Writers Read: Elisabeth, The Devil You Know introduces us to a character that I can imagine reoccurring in other narratives. Are you tempted to write a series of literary thrillers?
Elisabeth de Mariaffi: I certainly didn’t set out to start a series with The Devil You Know. To be honest, I didn’t even really know I was writing a thriller for the first while, but once it began to develop that way, it got really exciting. I love Evie, and I really enjoy writing her and now that I’m face and eyes into a new, entirely different novel, I find that I am beginning to miss her. So the short answer is: Not right now. But maybe in the future? I have my current project and I think I know what the next book after that will be as well — and I really want to write those — but just in the last couple of weeks I’ve started thinking that after that, it might be fun to write another Evie book. (I recently did a panel with Danish crime queen Sara Blaedel, and that also lit a fire for me. Her job looks awesome.) The other option, or addition, to this is the idea of Evie crossing media. The Devil You Know was optioned back in the spring and is currently in development for television. We have a really fabulous show runner signed on — Karen Walton, who you may know as a lead writer on Orphan Black, and the creator behind the cult horror movie, Ginger Snaps — but in the lucky instance where we find a network for the show, I’ll get to be involved in writing Evie for TV. TV-Evie. Sounds fun.
WR: I loved the urgency of The Devil You Know. The pacing, the energy. Was that something you consciously constructed, or is that–by some lucky miracle–simply how you approach prose?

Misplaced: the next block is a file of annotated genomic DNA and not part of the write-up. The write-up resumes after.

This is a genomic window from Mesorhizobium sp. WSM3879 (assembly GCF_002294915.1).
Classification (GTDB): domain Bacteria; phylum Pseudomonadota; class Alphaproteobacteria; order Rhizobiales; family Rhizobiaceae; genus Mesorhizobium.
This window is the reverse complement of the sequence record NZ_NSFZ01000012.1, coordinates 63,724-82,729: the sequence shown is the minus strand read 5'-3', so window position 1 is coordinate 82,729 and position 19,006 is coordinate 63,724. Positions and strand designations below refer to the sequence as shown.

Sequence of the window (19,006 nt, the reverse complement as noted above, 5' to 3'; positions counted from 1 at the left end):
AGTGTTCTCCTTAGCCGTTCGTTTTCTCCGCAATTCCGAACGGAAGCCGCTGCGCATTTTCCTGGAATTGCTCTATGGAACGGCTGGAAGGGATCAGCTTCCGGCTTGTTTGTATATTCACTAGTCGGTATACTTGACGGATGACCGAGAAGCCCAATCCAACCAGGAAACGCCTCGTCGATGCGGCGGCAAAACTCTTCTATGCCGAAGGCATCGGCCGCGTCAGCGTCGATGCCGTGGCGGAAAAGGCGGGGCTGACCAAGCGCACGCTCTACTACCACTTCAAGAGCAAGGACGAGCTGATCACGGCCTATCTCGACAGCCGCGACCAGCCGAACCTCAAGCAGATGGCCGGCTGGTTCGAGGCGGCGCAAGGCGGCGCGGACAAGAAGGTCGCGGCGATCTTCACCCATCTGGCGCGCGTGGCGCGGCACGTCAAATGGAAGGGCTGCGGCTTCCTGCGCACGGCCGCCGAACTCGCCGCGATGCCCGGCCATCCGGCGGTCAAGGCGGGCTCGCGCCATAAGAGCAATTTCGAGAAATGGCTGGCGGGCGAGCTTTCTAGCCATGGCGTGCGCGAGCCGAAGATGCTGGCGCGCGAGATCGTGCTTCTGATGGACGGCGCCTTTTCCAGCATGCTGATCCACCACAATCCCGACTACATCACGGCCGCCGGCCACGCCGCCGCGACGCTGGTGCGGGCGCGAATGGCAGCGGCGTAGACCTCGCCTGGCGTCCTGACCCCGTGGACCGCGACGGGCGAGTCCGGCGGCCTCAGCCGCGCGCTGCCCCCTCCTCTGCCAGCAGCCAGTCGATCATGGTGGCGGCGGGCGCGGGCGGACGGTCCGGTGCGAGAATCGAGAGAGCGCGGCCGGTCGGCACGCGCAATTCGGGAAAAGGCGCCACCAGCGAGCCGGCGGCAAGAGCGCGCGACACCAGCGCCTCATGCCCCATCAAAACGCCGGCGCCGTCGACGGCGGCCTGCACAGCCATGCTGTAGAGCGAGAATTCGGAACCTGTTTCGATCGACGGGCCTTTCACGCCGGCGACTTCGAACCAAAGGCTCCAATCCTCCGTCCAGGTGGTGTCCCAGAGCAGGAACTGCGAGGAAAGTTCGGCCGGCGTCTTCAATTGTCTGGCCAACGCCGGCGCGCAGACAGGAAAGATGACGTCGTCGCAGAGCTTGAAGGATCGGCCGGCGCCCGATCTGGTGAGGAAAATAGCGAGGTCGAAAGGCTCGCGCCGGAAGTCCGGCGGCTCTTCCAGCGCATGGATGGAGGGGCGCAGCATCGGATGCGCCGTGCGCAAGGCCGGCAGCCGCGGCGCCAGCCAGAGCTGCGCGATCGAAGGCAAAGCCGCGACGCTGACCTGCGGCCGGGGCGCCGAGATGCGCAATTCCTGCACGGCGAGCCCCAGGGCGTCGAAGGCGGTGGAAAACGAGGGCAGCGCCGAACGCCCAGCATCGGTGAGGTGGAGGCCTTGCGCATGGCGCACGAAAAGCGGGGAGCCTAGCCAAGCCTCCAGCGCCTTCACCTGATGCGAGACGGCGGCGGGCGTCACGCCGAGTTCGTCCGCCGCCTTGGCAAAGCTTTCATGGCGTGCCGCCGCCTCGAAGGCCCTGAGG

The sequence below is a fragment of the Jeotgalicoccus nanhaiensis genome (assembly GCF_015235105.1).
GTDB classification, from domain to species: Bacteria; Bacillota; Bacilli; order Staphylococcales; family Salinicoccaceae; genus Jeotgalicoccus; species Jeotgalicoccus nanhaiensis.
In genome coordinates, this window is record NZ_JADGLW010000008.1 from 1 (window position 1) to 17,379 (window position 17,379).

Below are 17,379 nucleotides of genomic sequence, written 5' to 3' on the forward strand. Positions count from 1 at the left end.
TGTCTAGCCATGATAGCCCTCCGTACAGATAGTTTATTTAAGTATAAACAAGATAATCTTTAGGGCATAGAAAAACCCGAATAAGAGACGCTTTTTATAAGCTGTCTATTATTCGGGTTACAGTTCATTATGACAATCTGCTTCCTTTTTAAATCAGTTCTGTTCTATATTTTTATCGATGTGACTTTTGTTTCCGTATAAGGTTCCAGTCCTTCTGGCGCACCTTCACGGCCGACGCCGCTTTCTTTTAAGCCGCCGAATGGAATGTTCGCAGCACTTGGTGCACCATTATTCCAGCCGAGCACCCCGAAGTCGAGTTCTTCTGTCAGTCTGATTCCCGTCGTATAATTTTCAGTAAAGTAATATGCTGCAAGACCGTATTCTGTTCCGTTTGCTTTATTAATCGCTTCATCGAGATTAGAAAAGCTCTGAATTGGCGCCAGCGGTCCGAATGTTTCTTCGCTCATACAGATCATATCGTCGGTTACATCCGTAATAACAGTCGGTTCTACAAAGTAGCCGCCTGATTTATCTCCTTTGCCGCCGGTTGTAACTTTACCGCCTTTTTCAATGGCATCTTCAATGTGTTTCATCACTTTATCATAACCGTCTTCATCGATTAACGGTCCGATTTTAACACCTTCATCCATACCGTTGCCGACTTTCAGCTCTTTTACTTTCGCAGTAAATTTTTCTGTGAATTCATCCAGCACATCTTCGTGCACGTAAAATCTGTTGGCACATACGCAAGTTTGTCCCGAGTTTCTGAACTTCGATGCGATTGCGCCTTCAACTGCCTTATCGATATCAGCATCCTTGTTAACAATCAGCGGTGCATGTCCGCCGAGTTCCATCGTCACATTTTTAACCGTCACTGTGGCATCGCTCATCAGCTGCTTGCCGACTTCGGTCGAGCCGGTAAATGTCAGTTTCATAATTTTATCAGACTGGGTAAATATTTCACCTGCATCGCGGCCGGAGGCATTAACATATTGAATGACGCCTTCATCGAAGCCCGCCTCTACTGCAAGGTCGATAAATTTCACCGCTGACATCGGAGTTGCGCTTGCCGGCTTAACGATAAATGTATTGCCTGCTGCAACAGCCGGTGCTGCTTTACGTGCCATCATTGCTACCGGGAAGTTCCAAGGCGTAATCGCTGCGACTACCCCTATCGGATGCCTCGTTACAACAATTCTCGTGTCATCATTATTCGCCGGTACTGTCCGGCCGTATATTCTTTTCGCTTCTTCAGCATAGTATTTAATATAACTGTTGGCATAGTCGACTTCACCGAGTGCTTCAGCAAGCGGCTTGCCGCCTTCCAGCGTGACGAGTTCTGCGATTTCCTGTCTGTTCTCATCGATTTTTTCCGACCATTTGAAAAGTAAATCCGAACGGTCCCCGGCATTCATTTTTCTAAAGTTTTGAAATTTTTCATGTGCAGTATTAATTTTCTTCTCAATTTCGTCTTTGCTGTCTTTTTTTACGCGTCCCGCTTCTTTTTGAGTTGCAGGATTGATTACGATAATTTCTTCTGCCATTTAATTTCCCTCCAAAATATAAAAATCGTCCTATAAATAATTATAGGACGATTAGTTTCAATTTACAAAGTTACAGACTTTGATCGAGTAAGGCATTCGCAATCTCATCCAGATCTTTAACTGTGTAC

Elisabeth de Mariaffi: The Devil You Know started, for me, with an image: There’s a young woman standing in her bachelor apartment. It’s night time, and she’s got her all the lights on; outside it’s just black. As she’s standing there, kind of looking at her black windows, something happens. A cat and a raccoon get into it on a back fence someplace and one of her neighbours motion sensor lights kicks on — the window lights up — and she’s there’s a man standing on her fire escape, just outside, looking in at her. Then the motion sensor goes off. The young woman is paralyzed. Is there a stalker outside her window? Is he going to come in? Or is he a product of her imagination, her anxiety?
Originally, I thought I might write a short story about this. But this presented a few problems: I had one character inside the house, and one character outside the house, and they never talk — and also, one of them might not actually exist. So this had huge potential in my mind to be a boring story. I knew I didn’t want to write a boring story, so I scrapped that.
Once I figured out that Evie was going to be a news reporter, the story really started to pick up speed. It gave her some real agency, and she was also young and new at it and committed to overcoming whatever life had thrown at her, in terms of her own fear. So, I guess what I’m saying is: It’s both. I naturally lean to writing tension into my pacing, but also, for me, The Devil You Know is a book about fear. And I think that in order to understand this kind of fear, you have to be made to feel afraid.
Elisabeth de Mariaffi is the Giller Prize-nominated author of one book of short stories, How To Get Along With Women (Invisible Publishing, 2012) and the new novel, The Devil You Know (HarperCollins, Canada; Simon & Schuster, USA 2015). Her poetry and short fiction have been widely published in magazines across Canada.
She will be headlining Writers Read Concordia’s #NOFILTER event with George Murray at Concordia University on November 17th, at 7pm in the John Molson Building’s Floating Box, room 2.130 (1450 Rue Guy).